Prosecuting Nonviolent Misdemeanors Increases Rearrest Rates, New Study Shows

Defendants prosecuted for nonviolent misdemeanors have substantially higher risks of future arrest and prosecution than those not prosecuted, finds a newly released analysis.

New Working Paper Finds Those Prosecuted for Nonviolent Misdemeanors Have Substantially Higher Risks of Future Arrest and Prosecution than Those Who Are Not

Defendants prosecuted for nonviolent misdemeanors have substantially higher risks of future arrest and prosecution than those not prosecuted, finds a newly released analysis of cases from a Massachusetts county district attorney’s office.

The findings, reported in a National Bureau of Economic Research (NBER) working paper, suggest that aggressively prosecuting low-level crimes could actually lead to more crime.

“Law enforcement has historically pursued punitive policies directed at these ‘quality of life’ offenses in the belief that those policies enhance public safety,” explains New York University Professor Anna Harvey, director of NYU’s Public Safety Lab and a coauthor on the paper. “But we’re now starting to learn that such policies don’t always produce more public safety. This study indicates they may make us less safe.”

Harvey and her colleagues, who included Rutgers University’s Amanda Agan and Texas A & M’s Jennifer Doleac, examined nonviolent misdemeanor cases in the District Attorney’s Office of Suffolk County (Mass.), which encompasses Boston and surrounding areas.

They found that defendants prosecuted for nonviolent misdemeanors had significantly higher risks of subsequent arrest and prosecution than those not prosecuted. These later arrests included arrests for violent and felony offenses.

“Surprisingly, prosecuting these nonviolent misdemeanor cases actually increased the likelihood of a later arrest, including later arrests for violent and felony offenses,” Harvey observes.

Misdemeanor cases make up more than 80 percent of the cases processed by the U.S. criminal justice system, with more than 13 million Americans charged with such offenses each year. However, little is known about the impacts of misdemeanor prosecution.

With the aim of better understanding some of its effects, the researchers examined arraignment data (more than 67,000 cases) from the Suffolk County District Attorney Rachael Rollins’ Office from 2004 through September 2020.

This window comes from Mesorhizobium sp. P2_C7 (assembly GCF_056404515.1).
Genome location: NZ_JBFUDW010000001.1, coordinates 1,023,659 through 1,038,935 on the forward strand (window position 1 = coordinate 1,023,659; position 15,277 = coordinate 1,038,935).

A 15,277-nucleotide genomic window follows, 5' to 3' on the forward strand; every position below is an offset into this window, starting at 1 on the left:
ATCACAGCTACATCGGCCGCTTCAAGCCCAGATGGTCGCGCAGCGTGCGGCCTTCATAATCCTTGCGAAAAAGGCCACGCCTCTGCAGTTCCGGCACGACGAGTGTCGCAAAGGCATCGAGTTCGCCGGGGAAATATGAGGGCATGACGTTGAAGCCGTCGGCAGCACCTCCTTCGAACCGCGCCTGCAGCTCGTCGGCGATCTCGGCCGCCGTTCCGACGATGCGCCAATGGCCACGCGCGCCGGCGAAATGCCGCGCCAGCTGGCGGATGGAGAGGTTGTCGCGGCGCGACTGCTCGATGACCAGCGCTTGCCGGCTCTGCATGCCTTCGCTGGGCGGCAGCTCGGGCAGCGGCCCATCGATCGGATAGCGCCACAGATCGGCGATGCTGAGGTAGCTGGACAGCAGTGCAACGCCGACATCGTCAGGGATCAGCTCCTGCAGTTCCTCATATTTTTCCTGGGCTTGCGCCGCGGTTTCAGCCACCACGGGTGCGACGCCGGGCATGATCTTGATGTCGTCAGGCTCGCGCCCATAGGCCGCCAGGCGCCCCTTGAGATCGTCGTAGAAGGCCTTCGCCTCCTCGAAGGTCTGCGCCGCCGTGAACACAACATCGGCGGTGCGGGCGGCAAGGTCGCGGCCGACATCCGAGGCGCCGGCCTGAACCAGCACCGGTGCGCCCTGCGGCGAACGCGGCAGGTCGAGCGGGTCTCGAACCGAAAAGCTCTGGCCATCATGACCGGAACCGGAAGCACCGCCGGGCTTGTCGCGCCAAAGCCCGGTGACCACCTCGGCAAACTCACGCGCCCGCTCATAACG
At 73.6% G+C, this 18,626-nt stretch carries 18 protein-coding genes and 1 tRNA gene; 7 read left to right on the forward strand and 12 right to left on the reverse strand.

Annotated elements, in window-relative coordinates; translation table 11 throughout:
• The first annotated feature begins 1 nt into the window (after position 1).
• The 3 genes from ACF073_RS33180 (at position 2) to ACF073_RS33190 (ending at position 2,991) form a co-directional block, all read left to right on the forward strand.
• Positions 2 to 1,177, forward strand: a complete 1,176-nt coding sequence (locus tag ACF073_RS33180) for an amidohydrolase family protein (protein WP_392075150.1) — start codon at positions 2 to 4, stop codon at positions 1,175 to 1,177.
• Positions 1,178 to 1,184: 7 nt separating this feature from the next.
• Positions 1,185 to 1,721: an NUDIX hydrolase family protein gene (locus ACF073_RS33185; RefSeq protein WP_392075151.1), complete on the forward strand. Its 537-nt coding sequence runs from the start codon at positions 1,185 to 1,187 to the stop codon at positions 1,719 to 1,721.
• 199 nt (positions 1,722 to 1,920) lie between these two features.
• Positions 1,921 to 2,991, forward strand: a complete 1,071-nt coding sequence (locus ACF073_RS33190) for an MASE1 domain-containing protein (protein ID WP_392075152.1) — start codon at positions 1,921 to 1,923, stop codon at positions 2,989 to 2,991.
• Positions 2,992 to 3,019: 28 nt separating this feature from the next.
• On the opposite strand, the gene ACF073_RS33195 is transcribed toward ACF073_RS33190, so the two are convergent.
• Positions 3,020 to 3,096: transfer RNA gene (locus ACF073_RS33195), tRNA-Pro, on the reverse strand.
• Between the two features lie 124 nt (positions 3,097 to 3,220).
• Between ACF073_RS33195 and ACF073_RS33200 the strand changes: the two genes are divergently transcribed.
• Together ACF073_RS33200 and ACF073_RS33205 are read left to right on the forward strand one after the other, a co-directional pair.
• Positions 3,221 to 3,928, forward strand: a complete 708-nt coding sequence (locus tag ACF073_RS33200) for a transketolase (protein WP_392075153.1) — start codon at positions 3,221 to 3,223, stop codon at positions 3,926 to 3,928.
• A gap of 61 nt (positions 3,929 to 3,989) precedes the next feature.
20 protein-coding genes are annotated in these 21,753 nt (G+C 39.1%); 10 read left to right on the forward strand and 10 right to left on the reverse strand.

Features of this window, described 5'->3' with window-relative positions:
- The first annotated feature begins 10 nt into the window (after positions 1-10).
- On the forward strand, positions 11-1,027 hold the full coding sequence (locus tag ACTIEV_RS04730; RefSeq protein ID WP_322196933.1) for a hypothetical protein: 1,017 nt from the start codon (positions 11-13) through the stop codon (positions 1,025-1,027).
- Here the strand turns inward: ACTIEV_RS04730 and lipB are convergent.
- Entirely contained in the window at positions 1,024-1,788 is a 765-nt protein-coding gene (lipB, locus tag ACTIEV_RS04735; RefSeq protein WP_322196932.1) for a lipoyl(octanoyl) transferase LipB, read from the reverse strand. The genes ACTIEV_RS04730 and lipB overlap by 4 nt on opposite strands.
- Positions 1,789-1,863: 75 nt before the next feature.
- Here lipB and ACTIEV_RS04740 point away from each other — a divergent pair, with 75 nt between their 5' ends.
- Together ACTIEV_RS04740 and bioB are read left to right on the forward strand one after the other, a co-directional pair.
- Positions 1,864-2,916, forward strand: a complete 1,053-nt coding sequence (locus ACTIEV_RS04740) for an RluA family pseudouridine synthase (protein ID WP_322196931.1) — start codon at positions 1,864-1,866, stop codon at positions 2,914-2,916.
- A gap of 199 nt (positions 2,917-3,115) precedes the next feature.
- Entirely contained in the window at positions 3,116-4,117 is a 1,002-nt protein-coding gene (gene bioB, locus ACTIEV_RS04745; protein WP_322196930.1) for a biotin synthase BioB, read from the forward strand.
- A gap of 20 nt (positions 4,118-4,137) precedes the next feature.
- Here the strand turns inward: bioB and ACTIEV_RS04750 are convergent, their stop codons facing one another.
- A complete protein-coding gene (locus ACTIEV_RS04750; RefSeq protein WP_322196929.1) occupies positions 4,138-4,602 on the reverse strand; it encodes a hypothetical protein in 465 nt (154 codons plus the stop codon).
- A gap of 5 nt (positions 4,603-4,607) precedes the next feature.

Of these nonviolent misdemeanor cases, 20.5 percent were not prosecuted past arraignment; three-quarters of prosecuted cases concluded without criminal convictions and the remaining resulting in a conviction.

Overall, the researchers found that nonviolent misdemeanor cases that were not prosecuted were clearly different from nonviolent misdemeanor cases that were. Nonviolent misdemeanor defendants who were not prosecuted were issued criminal complaints that included fewer counts, fewer misdemeanor counts, and fewer “serious” misdemeanor counts (i.e., punishable by greater than 100 days incarceration). They were less likely to have had a misdemeanor or felony conviction within one year prior to the arraignment hearing in their case. They were also more likely to be citizens.

Moreover, defendants who were not prosecuted were significantly less likely to receive a new criminal complaint, to be prosecuted, and to receive a new criminal record within two years post-arraignment, relative to defendants who were prosecuted.

However, the researchers note, the differences in these outcomes could be due to distinctions in the characteristics of those prosecuted for nonviolent misdemeanors and those who were not.

Using an array of statistical tools, including those adopted for previous studies in the field, the team was able to isolate the effects of the prosecution decision from the effects of defendant and case characteristics. Their results showed the following:

  • Misdemeanor nonprosecution decreased the number of subsequent criminal complaints issued against defendants within two years by 69 percent, relative to comparable prosecuted defendants.
  • Nonprosecution reduced the number of subsequent misdemeanor complaints by 67 percent, relative to comparable prosecuted defendants, and reduced the number of subsequent felony complaints by 75 percent, relative to comparable prosecuted defendants.
  • Nonprosecution reduced the rate at which nonviolent misdemeanor defendants were charged with subsequent violent offenses within two years by 64 percent, relative to comparable prosecuted defendants.
  • The beneficial effects of nonprosecution were generally larger for first-time defendants, those without prior criminal complaints, convictions, or criminal records in Suffolk County.

While the researchers did not examine what might explain these surprising outcomes, they cited some possibilities, including the negative consequences of disruptions to defendants’ work lives during lengthy misdemeanor prosecutions (averaging six months in their data) and the potentially damaging effects of criminal records of arrest and possibly conviction on defendants’ employment prospects. Previous scholarship has shown that defendants with criminal convictions have worse labor market outcomes, and increased likelihoods of subsequent re-arrest, relative to defendants without convictions.

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